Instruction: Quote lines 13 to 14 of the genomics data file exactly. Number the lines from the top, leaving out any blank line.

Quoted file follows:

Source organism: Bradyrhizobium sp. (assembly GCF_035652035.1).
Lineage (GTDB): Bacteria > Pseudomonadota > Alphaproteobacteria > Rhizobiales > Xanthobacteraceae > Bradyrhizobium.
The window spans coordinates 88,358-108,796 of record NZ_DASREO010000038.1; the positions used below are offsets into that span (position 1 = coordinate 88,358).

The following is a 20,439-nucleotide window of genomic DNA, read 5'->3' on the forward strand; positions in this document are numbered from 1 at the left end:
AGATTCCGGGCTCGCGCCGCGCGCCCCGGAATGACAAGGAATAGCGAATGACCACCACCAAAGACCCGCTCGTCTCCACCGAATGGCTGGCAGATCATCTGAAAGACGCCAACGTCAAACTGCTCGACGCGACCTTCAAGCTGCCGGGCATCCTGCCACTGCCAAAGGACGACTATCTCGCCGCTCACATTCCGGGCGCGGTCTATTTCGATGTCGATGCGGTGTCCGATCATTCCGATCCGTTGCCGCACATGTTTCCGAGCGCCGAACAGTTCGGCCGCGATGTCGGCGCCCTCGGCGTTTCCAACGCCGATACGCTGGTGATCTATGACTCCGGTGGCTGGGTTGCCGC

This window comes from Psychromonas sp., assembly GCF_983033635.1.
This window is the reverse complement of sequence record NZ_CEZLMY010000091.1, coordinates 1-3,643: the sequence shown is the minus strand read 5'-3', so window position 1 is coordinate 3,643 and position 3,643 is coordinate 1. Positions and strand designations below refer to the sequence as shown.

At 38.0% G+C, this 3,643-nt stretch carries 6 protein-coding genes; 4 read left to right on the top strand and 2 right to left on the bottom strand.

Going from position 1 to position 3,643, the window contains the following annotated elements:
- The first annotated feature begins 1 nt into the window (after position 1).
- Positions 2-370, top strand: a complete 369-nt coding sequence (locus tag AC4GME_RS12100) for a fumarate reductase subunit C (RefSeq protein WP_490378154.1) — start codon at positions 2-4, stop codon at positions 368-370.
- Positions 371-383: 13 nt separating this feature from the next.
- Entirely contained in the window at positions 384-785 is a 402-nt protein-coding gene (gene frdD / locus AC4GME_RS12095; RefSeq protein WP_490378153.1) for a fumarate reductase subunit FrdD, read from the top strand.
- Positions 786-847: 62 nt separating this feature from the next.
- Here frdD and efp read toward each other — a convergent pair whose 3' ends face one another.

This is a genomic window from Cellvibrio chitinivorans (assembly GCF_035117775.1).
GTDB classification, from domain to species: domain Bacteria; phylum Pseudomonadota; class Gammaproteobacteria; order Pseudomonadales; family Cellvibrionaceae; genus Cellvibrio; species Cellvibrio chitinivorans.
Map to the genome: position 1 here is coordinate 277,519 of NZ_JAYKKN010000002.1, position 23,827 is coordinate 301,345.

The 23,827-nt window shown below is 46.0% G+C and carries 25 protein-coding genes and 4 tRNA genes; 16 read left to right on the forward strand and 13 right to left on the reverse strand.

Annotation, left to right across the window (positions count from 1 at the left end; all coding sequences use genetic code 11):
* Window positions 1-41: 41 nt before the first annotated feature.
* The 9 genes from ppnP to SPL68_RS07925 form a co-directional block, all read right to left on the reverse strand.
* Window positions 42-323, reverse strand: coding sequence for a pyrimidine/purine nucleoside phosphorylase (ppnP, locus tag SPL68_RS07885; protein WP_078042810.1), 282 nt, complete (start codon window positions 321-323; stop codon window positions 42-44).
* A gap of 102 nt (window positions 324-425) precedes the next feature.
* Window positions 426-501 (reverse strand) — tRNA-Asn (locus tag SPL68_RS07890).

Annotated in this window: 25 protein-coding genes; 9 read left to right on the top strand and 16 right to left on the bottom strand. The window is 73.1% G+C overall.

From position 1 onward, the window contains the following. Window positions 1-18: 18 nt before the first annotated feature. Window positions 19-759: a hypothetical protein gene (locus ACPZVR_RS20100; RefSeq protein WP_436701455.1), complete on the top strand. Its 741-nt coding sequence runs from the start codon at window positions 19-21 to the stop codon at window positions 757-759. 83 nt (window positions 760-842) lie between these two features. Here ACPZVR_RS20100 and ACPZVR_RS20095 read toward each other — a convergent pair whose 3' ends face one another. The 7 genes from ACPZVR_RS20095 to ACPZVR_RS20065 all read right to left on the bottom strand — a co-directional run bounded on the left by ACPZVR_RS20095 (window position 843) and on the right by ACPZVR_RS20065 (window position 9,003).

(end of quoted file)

- Entirely contained in the window at positions 384-785 is a 402-nt protein-coding gene (gene frdD / locus AC4GME_RS12095; RefSeq protein WP_490378153.1) for a fumarate reductase subunit FrdD, read from the top strand.
- Positions 786-847: 62 nt separating this feature from the next.